The hottest name in rap's long-delayed debut teems with a creative edge and an appeal that extends beyond the genre's core fan base.
If Macklemore (whose album The Heist received a rave review from us last month) is an ambassador of conscious rap, A$AP Rocky is, pure and simple, his antithesis. Born Rakim Mayers, the Harlem-based MC shot to fame when he self-released a mixtape called Live.Love.A$AP, in 2011. It was full of blatant promotion of self-aggrandisement, drug use and general moral decay. But despite that the breakout mixtape, containing his hit singles Peso and Purple Swag, generated a buzz in the rap/hip hop circuit. It was lauded by music critics as ''a marvel of contemporary rap music'', and a ''triumph of immaculate taste'' _ the latter is especially true considering the fact that he handpicked lesser known indie producers such as Clams Casino and SpaceGhostPurrp to work with rather than artists such as, say, Kanye West.
After failing to release a follow-up promised on several occasions last year, he finally comes out with Long.Live.A$AP, a major-label debut album that both expands on his discerning musical taste and stays firmly grounded in the traditional rap/hip hop territory. On one hand, there's a team of cutting-edge young producers and guest appearances that include Noah ''40'' Shebib, Skrillex, Santigold and Florence Welch, while on the other, we have established hip hop names such as Jim Jonsin, Danger Mouse, Hit-Boy and Kendrick Lamar.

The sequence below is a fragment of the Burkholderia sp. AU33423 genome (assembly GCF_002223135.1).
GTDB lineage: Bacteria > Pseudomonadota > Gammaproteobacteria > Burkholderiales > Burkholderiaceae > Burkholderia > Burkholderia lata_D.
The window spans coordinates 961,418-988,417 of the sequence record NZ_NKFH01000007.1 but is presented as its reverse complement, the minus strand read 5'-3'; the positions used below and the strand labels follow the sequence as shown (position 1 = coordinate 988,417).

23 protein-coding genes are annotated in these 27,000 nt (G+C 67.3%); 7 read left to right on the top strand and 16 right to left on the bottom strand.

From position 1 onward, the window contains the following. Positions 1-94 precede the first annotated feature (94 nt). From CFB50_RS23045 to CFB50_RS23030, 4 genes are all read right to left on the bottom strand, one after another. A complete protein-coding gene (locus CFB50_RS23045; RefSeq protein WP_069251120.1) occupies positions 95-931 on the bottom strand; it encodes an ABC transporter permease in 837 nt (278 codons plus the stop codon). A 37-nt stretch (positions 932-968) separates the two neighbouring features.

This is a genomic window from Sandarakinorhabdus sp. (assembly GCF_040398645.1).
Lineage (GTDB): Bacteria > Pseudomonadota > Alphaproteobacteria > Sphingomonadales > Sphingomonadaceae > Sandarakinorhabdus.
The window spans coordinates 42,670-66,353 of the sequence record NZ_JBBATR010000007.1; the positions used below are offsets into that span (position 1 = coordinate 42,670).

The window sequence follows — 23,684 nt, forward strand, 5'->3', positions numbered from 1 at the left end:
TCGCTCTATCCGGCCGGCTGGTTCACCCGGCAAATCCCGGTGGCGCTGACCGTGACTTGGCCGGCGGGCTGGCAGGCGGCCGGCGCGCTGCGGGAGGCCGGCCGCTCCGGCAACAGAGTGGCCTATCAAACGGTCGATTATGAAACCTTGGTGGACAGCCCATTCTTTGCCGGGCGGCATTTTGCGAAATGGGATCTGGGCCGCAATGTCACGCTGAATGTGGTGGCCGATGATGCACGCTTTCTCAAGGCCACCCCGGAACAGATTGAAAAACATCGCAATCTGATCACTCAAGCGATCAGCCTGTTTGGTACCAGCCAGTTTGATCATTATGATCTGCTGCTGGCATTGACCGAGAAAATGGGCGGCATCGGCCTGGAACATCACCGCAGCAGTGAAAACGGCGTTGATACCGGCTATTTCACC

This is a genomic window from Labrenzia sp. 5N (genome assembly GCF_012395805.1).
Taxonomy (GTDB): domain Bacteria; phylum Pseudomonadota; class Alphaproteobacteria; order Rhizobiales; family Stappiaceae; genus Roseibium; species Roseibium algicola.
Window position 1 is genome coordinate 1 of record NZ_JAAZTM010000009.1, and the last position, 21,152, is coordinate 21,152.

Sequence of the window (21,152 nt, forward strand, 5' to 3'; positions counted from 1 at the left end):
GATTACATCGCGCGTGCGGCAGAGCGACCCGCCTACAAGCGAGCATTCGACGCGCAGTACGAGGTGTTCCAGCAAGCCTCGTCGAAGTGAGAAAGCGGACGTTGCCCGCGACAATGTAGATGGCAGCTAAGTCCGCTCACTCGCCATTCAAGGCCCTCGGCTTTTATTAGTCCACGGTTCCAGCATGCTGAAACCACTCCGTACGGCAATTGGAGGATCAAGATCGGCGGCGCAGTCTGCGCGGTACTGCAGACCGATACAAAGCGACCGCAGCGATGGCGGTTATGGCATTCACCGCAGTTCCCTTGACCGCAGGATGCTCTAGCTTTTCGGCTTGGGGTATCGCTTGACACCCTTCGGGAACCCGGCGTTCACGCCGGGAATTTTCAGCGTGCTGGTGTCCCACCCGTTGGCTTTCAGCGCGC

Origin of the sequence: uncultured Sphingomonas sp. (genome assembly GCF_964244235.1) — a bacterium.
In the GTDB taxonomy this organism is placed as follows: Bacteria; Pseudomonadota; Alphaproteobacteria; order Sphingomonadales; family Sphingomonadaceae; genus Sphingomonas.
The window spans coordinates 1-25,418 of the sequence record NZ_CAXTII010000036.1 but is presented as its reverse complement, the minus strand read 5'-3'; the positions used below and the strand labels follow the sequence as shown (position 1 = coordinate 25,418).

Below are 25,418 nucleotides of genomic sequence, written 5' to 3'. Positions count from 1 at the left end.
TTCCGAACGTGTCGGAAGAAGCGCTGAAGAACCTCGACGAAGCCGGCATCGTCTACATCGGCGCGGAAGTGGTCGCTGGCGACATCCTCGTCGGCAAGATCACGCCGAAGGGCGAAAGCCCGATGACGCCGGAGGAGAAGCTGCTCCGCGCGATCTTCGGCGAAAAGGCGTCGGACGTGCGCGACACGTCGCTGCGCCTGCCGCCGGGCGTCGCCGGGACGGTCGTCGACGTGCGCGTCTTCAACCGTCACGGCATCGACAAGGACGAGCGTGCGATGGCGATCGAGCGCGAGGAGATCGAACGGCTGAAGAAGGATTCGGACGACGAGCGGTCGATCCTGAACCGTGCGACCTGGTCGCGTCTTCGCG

The album opens with the sombre title track on which he muses ''I thought I'd probably die in prison, expensive taste in women/ Ain't had no pot to piss in, now my kitchen full of dishes.'' The highlight here is when he essentially sums up the entire record during the ethereal chorus, crooning ''Who said you can't live forever lied/ Of course I'm living forever I'll forever, I'll live long.''
The two previous singles Goldie and F****in' Problems are no doubt two of the record's standouts. Produced by Hit-Boy (Eminem, Mary J Blige), the former sees him flaunting his obsession with fame and wealth (''You could call me Billy Gates, got a crib in every state/Man on the moon, got a condo out in space'') whereas the latter focuses on his issue with bad women, and has help from hip hop heavyweights such as Drake, 2 Chainz and Kendrick Lamar.
On the Clams Casino-helmed LVL and, especially, Hell (featuring Santigold), we get the producer's chillwave and trip-hop influences which are further complemented by Santigold's solemn hook: ''Get my money, walk straight ahead now/They countin' every day down, waitin' on me long/You know your way? Where you headin' now?''
The most thrilling collaboration, however, is the Skrillex-aided Wild for the Night, which starts off innocently enough with subtle reggae beats before exploding in an epic brostep spectacle. Rocky concludes the album with Suddenly, an autobiographical number where, despite his warning: ''Don't view me as no conscious cat, this ain't no conscious rap,'' he fully embraces self-awareness and thanks God that he managed to rise ''from ugly to comfortably''.